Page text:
• Poorer developing countries that progress on the income ladder should have an interest in limiting the subsidies which advanced countries and larger trading partners can hand out, because the fiscal space of developing countries is much more limited. Thus, stricter ASCM rules for the major trading partners to ensure a level playing field, are a necessary complement to the proposal of the African Group. Otherwise, the reform of the ASCM would be one-sided.
  • China would be covered by the stricter ASCM rules despite the fact that it is still considered a developing country in the WTO. Thus, the initiative would put pressure on China to eventually recognise and accommodate the interests of the EU and its potential co-sponsors in a sufficiently levelled playing field on world markets regarding industrial subsidies.
  • In addition, the EU could counter China’s attempt to present itself as the supporter of developing countries’ interests in Geneva. If China blocked the ASCM reform, it would also block the vital interests of the African Group and other developing countries in gaining more policy space for development.

Conclusion and open questions

Reforming the ASCM will remain difficult. China’s opposition is likely to remain strong. However, some progress might be possible. Moreover, raising the pressure on China to move in the WTO is in itself a benefit. The same is true for showing the African Group that the EU is on their side.

Moreover, working out the details of the ASCM reform proposal will be a major challenge. In particular, a decision is required on good and bad subsidies. This is especially relevant for green subsidies, as the EU and the US have begun to massively subsidise green technologies – partly as a reaction to China’s massive subsidies in this field. Furthermore, thresholds need to be defined for de minimis levels of government support also in other industrial sectors. Looking at the treatment of agricultural subsidies in the WTO might be helpful in this respect. For example, the box-approach can be instructive, defining red, amber and green boxes, with the latter applying to allowed subsidies.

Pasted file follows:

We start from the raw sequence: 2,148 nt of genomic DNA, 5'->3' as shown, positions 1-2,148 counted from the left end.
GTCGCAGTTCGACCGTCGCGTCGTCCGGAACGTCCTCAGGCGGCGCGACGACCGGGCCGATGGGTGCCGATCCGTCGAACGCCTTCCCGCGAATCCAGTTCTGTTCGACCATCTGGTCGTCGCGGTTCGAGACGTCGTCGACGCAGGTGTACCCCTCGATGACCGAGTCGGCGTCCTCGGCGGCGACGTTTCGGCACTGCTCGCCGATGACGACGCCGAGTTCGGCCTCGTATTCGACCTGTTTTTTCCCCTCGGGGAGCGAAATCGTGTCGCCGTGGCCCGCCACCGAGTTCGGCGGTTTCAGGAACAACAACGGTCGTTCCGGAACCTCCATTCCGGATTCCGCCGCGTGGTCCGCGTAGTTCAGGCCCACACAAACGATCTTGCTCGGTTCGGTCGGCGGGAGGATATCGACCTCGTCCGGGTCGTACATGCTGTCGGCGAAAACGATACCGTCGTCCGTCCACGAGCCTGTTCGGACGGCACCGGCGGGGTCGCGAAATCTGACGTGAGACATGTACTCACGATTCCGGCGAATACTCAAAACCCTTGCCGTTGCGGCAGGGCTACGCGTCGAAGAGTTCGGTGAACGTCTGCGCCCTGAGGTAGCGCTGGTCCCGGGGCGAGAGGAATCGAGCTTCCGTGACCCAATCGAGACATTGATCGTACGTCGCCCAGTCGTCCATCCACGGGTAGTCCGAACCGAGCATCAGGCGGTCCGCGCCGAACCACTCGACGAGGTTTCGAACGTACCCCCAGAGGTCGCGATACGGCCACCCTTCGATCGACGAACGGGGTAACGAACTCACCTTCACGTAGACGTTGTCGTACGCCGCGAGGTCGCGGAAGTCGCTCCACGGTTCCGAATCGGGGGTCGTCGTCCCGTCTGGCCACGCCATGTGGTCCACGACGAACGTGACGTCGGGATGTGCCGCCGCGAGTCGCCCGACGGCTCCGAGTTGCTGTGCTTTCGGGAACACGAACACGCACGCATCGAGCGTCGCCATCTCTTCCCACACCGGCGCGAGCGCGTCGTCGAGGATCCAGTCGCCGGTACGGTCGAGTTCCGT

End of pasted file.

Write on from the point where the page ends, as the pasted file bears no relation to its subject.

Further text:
Moreover, the EU might struggle to find co-sponsors. Especially, the US would have to come on board rather sooner than later. However, the Biden administration might not be prepared to tie its hands with an ASCM reform in view of the ongoing subsidy race with China in many fields. Nevertheless, it might also see the opportunity to raise the pressure on China in Geneva and to expose China’s paradoxical status as a developing country.

PDF herunterladen
A new opportunity to tackle the global distortions of China’s state capitalism
Jürgen Matthes / Samina Sultan IW-Kurzbericht Nr. 91 6. Dezember 2023

Reforming the WTO’s subsidy rules: A new opportunity to tackle the global distortions of China’s state capitalism

Institut der deutschen Wirtschaft (IW) Institut der deutschen Wirtschaft (IW)

Mehr zum Thema

Artikel lesen
Jürgen Matthes im Wirtschaftsdienst Externe Veröffentlichung 14. Juni 2024

Kriterien für wirtschaftspolitische Maßnahmen zum Abbau kritischer Importabhängigkeiten

Die Zeitenwende nach dem russischen Angriffskrieg auf die Ukraine und die dadurch verschärfte Debatte über wirtschaftliche Sicherheit, strategische Autonomie und kritische Importabhängigkeiten haben zu Recht dazu geführt, dass Staatseingriffe stärker ...

IW

Artikel lesen
Jürgen Matthes in der taz Interview 14. Juni 2024

Zölle auf E-Autos aus China: „Es gibt kein Recht auf Billigware”

Peking hat trotz der neuen EU-Zölle auf chinesische E-Autos kein Interesse an einem Handelskrieg, sagt IW-Ökonom Jürgen Matthes. Der europäische Markt sei dafür zu wichtig.

IW

Mehr zum Thema

Inhaltselement mit der ID 8880